Chloroplast DNA (cpDNA) restriction site maps for 113 species of Apiaceae (Umbelliferae) and the allied families Araliaceae and Pittosporaceae were constructed for two enzymes and examined for variation in position of JLB, the junction between the large single copy and inverted repeat regions that is typically contained within the ribosomal protein S10 operon. With the exception of one large clade in Apiaceae subfamily Apioideae, all species possess a JLB indistinguishable from that found in the vast majority of angiosperms. Within this large clade, however, at least one expansion and seven different contractions of the IR relative to the tobacco JLB were detected, each ranging in size from ∼1–16 kb. Five of the junction shifts are parsimony informative, and three support major clades delimited in earlier phylogenetic studies. In light of cladograms based on previous studies of restriction site and DNA sequencing data, the IR appears to have expanded and contracted a minimum of ten times during the evolution of Apioideae, with several presumably identical size variants occurring in parallel. The frequency and large size of JLB shifts in Apioideae cpDNAs are unprecedented among angiosperms, indicating that the subfamily represents a model system to study the mechanisms leading to large-scale expansions and contractions of the IR.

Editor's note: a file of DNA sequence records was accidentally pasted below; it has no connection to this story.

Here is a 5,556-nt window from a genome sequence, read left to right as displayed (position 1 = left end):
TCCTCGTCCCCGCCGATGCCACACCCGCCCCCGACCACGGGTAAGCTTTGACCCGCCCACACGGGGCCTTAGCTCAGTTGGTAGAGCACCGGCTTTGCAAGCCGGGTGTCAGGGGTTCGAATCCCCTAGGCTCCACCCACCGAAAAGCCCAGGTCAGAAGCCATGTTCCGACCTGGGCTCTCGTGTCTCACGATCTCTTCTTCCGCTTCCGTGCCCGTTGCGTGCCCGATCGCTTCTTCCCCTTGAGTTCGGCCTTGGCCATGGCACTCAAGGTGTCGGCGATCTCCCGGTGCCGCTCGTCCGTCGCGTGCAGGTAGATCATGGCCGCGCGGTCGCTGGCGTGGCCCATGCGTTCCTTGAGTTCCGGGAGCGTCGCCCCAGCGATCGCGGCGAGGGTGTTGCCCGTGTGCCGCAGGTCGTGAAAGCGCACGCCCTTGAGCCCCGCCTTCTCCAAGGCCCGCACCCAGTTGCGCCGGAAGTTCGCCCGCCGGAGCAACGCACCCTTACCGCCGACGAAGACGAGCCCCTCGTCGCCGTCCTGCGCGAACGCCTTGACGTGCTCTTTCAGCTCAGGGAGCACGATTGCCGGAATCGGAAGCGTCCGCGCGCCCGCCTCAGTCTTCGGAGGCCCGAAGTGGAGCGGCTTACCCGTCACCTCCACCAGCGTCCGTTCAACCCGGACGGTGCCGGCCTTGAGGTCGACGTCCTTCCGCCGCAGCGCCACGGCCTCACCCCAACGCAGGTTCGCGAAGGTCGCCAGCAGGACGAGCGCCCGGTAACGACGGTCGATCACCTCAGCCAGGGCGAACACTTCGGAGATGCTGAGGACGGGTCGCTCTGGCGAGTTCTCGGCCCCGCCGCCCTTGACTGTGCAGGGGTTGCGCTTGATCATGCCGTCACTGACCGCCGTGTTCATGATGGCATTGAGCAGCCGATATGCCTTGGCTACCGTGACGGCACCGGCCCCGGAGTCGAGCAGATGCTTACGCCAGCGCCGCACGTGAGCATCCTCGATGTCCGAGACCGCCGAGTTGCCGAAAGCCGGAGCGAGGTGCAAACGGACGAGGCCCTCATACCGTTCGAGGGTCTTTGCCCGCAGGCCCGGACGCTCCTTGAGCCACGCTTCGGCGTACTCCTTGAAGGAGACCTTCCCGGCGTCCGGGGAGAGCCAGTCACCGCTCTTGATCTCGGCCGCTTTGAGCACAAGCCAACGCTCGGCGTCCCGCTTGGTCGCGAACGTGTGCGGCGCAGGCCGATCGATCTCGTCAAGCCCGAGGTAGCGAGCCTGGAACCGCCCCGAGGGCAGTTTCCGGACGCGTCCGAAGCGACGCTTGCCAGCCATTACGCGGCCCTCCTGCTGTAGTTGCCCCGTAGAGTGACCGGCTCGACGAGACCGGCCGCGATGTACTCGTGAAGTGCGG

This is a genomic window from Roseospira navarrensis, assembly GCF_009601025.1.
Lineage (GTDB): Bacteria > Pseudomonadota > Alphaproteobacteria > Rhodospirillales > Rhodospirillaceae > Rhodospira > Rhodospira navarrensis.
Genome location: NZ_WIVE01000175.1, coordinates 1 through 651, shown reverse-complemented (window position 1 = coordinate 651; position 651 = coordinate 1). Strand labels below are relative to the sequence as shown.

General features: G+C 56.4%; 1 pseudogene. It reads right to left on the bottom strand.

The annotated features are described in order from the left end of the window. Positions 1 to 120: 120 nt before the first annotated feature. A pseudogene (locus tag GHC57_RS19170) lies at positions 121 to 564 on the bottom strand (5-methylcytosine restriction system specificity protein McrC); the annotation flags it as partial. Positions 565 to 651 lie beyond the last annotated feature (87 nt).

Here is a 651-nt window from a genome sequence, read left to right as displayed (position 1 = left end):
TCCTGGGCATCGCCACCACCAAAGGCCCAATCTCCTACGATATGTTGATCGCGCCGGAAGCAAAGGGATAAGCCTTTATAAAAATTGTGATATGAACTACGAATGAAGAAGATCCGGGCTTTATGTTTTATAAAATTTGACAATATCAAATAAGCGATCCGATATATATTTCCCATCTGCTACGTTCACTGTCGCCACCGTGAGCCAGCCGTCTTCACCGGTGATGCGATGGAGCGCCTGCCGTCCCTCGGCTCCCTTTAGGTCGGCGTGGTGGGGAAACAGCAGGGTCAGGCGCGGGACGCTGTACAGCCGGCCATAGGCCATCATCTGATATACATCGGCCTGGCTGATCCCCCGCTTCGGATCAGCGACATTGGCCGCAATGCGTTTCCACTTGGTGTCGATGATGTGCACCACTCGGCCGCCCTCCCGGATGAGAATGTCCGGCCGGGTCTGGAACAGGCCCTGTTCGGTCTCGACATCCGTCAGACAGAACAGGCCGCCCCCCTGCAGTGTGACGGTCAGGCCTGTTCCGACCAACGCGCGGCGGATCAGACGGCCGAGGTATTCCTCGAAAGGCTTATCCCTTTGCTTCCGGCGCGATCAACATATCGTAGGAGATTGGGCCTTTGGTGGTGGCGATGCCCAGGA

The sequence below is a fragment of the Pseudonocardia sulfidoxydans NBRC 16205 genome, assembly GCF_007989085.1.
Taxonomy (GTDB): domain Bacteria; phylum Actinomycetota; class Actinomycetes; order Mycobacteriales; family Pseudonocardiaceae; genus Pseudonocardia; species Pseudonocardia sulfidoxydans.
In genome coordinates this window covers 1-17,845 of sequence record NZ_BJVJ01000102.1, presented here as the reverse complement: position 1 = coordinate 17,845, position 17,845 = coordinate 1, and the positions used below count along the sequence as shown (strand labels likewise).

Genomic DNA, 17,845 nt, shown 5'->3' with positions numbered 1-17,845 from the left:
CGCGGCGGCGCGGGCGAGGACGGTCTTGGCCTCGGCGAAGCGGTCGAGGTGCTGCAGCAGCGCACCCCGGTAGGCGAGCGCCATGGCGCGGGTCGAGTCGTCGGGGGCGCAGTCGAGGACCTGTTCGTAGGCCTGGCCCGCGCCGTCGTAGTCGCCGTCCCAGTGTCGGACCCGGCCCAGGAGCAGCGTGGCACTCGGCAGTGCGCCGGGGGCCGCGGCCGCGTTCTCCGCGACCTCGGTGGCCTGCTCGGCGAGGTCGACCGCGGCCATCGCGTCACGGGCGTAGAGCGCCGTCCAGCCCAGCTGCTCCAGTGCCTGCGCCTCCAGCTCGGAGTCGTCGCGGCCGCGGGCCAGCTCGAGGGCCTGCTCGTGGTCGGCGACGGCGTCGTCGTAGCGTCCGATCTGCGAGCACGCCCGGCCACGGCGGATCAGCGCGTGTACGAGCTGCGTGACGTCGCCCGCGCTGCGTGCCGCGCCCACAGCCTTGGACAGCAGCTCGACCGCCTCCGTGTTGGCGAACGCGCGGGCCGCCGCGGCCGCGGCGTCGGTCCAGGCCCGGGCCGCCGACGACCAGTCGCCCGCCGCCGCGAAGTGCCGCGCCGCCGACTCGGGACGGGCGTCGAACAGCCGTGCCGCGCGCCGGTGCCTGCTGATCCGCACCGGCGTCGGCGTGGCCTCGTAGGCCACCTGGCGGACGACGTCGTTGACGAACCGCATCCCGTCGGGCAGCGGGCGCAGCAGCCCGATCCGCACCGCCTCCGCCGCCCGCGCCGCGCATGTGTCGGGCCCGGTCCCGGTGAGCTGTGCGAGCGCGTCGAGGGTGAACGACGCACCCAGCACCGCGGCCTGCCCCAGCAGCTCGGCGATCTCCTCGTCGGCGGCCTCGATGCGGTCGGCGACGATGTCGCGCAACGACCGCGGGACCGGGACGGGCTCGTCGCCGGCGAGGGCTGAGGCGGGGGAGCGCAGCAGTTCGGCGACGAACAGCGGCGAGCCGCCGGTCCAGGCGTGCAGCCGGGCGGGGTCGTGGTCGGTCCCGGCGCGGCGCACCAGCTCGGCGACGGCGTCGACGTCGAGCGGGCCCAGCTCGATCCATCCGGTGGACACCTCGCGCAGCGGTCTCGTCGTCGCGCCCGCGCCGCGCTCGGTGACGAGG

Communicating Editor: Jeff H. Rettig